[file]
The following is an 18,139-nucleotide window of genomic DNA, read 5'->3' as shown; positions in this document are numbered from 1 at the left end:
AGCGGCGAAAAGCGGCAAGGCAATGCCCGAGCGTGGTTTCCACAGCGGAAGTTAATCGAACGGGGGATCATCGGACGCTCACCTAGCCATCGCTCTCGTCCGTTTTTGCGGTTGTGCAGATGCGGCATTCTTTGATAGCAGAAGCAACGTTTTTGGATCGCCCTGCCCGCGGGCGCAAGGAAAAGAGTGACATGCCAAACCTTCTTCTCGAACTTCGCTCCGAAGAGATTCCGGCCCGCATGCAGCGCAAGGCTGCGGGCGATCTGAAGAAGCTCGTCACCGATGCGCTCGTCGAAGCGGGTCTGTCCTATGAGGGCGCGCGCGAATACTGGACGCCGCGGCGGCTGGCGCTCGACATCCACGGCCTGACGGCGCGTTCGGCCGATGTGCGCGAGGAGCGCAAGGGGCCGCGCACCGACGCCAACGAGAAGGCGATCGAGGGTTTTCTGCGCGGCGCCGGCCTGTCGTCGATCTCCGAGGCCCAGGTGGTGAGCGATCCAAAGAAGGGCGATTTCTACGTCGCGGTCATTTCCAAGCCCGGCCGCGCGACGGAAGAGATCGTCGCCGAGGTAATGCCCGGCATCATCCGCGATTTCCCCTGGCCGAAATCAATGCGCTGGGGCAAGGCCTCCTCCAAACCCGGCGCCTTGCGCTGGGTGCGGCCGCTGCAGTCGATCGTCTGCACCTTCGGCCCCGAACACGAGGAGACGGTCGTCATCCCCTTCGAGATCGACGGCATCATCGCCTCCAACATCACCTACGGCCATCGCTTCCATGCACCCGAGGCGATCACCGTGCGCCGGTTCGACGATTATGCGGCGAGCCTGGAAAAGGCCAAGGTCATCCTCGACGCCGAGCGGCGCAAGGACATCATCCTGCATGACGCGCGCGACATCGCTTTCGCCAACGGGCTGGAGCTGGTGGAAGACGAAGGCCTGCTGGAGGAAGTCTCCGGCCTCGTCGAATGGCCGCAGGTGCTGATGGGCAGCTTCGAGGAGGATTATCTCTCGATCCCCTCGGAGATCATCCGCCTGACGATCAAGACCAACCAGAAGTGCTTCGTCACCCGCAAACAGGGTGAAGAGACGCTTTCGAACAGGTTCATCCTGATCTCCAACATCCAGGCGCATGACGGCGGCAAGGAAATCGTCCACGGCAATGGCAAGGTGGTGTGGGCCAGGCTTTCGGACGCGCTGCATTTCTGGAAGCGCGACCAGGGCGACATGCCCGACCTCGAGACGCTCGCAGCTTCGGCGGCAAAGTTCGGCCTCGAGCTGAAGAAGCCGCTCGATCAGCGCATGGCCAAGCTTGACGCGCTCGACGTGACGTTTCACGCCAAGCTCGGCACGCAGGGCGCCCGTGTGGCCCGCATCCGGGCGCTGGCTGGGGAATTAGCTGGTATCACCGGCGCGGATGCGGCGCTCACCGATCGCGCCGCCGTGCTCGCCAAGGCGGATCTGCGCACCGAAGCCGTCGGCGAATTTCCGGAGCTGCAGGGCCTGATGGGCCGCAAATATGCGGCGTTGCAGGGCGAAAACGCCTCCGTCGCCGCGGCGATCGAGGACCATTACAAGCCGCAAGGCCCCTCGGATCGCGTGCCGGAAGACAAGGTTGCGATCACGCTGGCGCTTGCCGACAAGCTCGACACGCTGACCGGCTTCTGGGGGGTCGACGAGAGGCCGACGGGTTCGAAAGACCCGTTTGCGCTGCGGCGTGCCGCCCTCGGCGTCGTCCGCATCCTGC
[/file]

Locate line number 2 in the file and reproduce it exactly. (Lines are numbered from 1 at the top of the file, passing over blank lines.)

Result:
AGCGGCGAAAAGCGGCAAGGCAATGCCCGAGCGTGGTTTCCACAGCGGAAGTTAATCGAACGGGGGATCATCGGACGCTCACCTAGCCATCGCTCTCGTCCGTTTTTGCGGTTGTGCAGATGCGGCATTCTTTGATAGCAGAAGCAACGTTTTTGGATCGCCCTGCCCGCGGGCGCAAGGAAAAGAGTGACATGCCAAACCTTCTTCTCGAACTTCGCTCCGAAGAGATTCCGGCCCGCATGCAGCGCAAGGCTGCGGGCGATCTGAAGAAGCTCGTCACCGATGCGCTCGTCGAAGCGGGTCTGTCCTATGAGGGCGCGCGCGAATACTGGACGCCGCGGCGGCTGGCGCTCGACATCCACGGCCTGACGGCGCGTTCGGCCGATGTGCGCGAGGAGCGCAAGGGGCCGCGCACCGACGCCAACGAGAAGGCGATCGAGGGTTTTCTGCGCGGCGCCGGCCTGTCGTCGATCTCCGAGGCCCAGGTGGTGAGCGATCCAAAGAAGGGCGATTTCTACGTCGCGGTCATTTCCAAGCCCGGCCGCGCGACGGAAGAGATCGTCGCCGAGGTAATGCCCGGCATCATCCGCGATTTCCCCTGGCCGAAATCAATGCGCTGGGGCAAGGCCTCCTCCAAACCCGGCGCCTTGCGCTGGGTGCGGCCGCTGCAGTCGATCGTCTGCACCTTCGGCCCCGAACACGAGGAGACGGTCGTCATCCCCTTCGAGATCGACGGCATCATCGCCTCCAACATCACCTACGGCCATCGCTTCCATGCACCCGAGGCGATCACCGTGCGCCGGTTCGACGATTATGCGGCGAGCCTGGAAAAGGCCAAGGTCATCCTCGACGCCGAGCGGCGCAAGGACATCATCCTGCATGACGCGCGCGACATCGCTTTCGCCAACGGGCTGGAGCTGGTGGAAGACGAAGGCCTGCTGGAGGAAGTCTCCGGCCTCGTCGAATGGCCGCAGGTGCTGATGGGCAGCTTCGAGGAGGATTATCTCTCGATCCCCTCGGAGATCATCCGCCTGACGATCAAGACCAACCAGAAGTGCTTCGTCACCCGCAAACAGGGTGAAGAGACGCTTTCGAACAGGTTCATCCTGATCTCCAACATCCAGGCGCATGACGGCGGCAAGGAAATCGTCCACGGCAATGGCAAGGTGGTGTGGGCCAGGCTTTCGGACGCGCTGCATTTCTGGAAGCGCGACCAGGGCGACATGCCCGACCTCGAGACGCTCGCAGCTTCGGCGGCAAAGTTCGGCCTCGAGCTGAAGAAGCCGCTCGATCAGCGCATGGCCAAGCTTGACGCGCTCGACGTGACGTTTCACGCCAAGCTCGGCACGCAGGGCGCCCGTGTGGCCCGCATCCGGGCGCTGGCTGGGGAATTAGCTGGTATCACCGGCGCGGATGCGGCGCTCACCGATCGCGCCGCCGTGCTCGCCAAGGCGGATCTGCGCACCGAAGCCGTCGGCGAATTTCCGGAGCTGCAGGGCCTGATGGGCCGCAAATATGCGGCGTTGCAGGGCGAAAACGCCTCCGTCGCCGCGGCGATCGAGGACCATTACAAGCCGCAAGGCCCCTCGGATCGCGTGCCGGAAGACAAGGTTGCGATCACGCTGGCGCTTGCCGACAAGCTCGACACGCTGACCGGCTTCTGGGGGGTCGACGAGAGGCCGACGGGTTCGAAAGACCCGTTTGCGCTGCGGCGTGCCGCCCTCGGCGTCGTCCGCATCCTGC